So here I stand, admitting this is really hard for me, whether or not you understand it. If you don’t, I ask for grace and patience. If you do, I extend a hand of empathy as we both face – and will eventually conquer – our individual quirks and struggles. They say courage isn’t the absence of fear but persistence in the face of it. Easy to say, harder to do. But still, very, very true.

((deep breath)) Whatever scares you today, we’ve got this.

26 March 2017

I hate Mother's Day

Confession: I hate Mother’s Day.

I’d love to be able to type some kind of eloquent, inspirational string of prose that speaks to my inner strength about how I’m right where I should be in life and I’m blessed in so many other ways and keep your chin up and blah blah blah. But I’d be a big fat liar, because the truth of where I am in my grieving process is that I effing hate Mother’s Day. And I don’t see that changing dramatically any time within the foreseeable future.

Ever since the sobering realization that I will never be a mom, it’s the one day a year I really struggle to stay positive. Normally, I have a firm grip on my reality, a conviction to be optimistic on this new path, even as I carve out what this path might be. But on Mother’s Day? In order to make it through without feeling repeatedly gut-punched, I need a crusty exterior, a coping mechanism of completely ignoring what’s going on around me. So as the world vomits reminders of my life-sentence-level failure from every conceivable corner, I hide.

This Mother’s Day, however, I have to perform. On stage. In a Mother's Day-themed show. Singing songs about how beautiful it is to be a mother. To honor a room filled with mothers. We’re even going to pass out flowers to every mother in the auditorium. I will have a very visible representation of what I do not have. What I will never have, no matter how much I want it. It’s salt in a wound that hasn’t healed, and I have to do the pouring. It is the complete opposite of hiding, and while it exhibits a strength I hope to have someday, I'm not ready yet. I'm not ready yet.

I don't trust that people understand how hard this has been for me. How hard this will be for me. To stand up there and deliver a stirring performance while attempting to forget that every word feels like a knife, and I’d rather be literally anywhere else. I expressed my hesitation to a single person. Their response: “Well, you have a mother, right?” It only reminded me of how forgotten and misunderstood one becomes once they're an "infertile". I haven’t quit the show yet, but I’ve considered it. Multiple times. I won’t split hairs or make excuses: I just don’t want to do this.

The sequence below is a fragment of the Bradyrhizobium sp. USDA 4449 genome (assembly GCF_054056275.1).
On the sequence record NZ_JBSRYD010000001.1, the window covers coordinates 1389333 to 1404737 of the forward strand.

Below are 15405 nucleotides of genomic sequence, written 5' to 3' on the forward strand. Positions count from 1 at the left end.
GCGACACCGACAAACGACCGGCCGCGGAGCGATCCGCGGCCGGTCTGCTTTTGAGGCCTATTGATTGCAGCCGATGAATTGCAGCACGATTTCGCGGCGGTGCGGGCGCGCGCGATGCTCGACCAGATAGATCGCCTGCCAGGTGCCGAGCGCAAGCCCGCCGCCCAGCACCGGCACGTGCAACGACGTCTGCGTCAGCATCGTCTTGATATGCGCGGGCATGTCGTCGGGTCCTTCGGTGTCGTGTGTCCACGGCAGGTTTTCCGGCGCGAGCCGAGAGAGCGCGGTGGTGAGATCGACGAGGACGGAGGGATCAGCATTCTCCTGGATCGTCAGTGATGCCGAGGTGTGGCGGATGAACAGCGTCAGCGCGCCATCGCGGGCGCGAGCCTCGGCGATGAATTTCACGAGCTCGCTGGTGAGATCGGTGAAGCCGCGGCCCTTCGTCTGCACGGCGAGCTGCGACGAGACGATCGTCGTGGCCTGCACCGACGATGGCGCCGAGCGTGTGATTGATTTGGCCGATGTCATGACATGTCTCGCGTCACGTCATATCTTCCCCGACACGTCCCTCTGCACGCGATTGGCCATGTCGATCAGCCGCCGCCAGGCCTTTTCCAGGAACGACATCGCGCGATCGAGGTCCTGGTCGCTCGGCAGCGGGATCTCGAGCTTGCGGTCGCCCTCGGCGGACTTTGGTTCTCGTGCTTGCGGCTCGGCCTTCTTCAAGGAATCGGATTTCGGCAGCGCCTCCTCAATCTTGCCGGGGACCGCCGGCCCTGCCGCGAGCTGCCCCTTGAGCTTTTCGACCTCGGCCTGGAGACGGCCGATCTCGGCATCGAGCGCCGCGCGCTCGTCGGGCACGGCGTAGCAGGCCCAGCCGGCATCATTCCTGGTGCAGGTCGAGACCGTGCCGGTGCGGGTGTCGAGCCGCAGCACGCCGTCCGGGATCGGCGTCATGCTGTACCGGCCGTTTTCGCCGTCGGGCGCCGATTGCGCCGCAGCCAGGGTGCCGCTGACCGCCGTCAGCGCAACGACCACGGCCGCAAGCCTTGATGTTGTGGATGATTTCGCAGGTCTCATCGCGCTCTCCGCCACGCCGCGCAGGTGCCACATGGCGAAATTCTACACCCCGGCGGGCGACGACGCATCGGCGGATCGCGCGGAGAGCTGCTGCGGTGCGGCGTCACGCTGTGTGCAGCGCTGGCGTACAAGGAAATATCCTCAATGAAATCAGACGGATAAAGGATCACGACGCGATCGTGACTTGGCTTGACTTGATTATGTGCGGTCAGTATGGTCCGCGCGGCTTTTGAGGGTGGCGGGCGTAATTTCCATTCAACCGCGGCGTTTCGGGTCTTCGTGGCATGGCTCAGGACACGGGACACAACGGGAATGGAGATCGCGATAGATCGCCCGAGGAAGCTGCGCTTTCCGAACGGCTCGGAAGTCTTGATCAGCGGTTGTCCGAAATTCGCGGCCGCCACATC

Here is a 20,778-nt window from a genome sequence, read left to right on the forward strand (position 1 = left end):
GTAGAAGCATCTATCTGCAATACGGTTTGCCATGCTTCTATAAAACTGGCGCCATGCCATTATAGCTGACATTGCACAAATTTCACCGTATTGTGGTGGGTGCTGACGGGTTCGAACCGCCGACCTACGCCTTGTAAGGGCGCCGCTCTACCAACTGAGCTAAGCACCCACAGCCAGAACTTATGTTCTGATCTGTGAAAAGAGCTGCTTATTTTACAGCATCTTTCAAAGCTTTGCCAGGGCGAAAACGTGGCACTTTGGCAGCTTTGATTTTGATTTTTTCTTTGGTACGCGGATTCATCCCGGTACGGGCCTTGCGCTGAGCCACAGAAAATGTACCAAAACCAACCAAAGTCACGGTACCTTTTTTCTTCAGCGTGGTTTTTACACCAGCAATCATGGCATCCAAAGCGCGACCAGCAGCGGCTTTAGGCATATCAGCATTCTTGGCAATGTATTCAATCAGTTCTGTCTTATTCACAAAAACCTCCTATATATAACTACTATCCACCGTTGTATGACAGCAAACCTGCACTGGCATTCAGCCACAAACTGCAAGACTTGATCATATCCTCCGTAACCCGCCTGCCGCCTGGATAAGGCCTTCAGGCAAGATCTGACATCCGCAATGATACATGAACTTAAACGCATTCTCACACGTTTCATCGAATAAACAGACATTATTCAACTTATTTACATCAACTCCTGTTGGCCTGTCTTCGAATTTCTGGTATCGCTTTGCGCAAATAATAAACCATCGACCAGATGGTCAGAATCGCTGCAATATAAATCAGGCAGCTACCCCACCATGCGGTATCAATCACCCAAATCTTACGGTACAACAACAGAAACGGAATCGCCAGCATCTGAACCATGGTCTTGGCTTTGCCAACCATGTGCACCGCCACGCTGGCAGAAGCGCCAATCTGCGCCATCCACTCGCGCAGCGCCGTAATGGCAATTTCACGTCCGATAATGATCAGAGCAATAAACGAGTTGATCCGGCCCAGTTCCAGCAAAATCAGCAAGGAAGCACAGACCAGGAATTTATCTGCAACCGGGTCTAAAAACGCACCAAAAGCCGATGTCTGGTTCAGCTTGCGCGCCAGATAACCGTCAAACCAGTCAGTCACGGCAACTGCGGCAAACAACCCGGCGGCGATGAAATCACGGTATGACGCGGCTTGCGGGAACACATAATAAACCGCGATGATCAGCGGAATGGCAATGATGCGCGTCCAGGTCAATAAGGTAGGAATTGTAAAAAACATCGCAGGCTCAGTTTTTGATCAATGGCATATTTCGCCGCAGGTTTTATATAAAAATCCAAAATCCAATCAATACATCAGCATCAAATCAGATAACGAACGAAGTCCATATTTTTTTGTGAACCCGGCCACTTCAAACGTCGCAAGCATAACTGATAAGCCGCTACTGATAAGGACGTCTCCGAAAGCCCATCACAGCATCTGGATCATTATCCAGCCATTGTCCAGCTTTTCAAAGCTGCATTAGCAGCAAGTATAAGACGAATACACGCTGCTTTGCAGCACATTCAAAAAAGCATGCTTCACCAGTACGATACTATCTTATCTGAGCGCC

Most days, I retain my objectivity to the difference in perspectives. Most days, I understand. Right now? I'm just mad. What stage of grief is anger? Because I’m pretty sure that’s where I’m living right now. I thought I was past that part, but apparently you can get sucked backward. Just the fact that my everyday reality doesn't even register to most people as something to consider makes me indignant.

I don't even have a point to this post. I guess just to throw out into the world, to the very few reading this who can actually relate: you’re not alone. I know you feel like you are - GOD, DO I KNOW IT - but you’re not.

To everyone else, as you flood Facebook with pictures of your adorably misspelled cards written in crayon, your burnt breakfasts, your dandelions picked from the yard, your slobbery kisses and I love you, Moms, please remember this day isn’t easy for everyone. For some of us, this is the hardest day of the year.

Please be sensitive to that.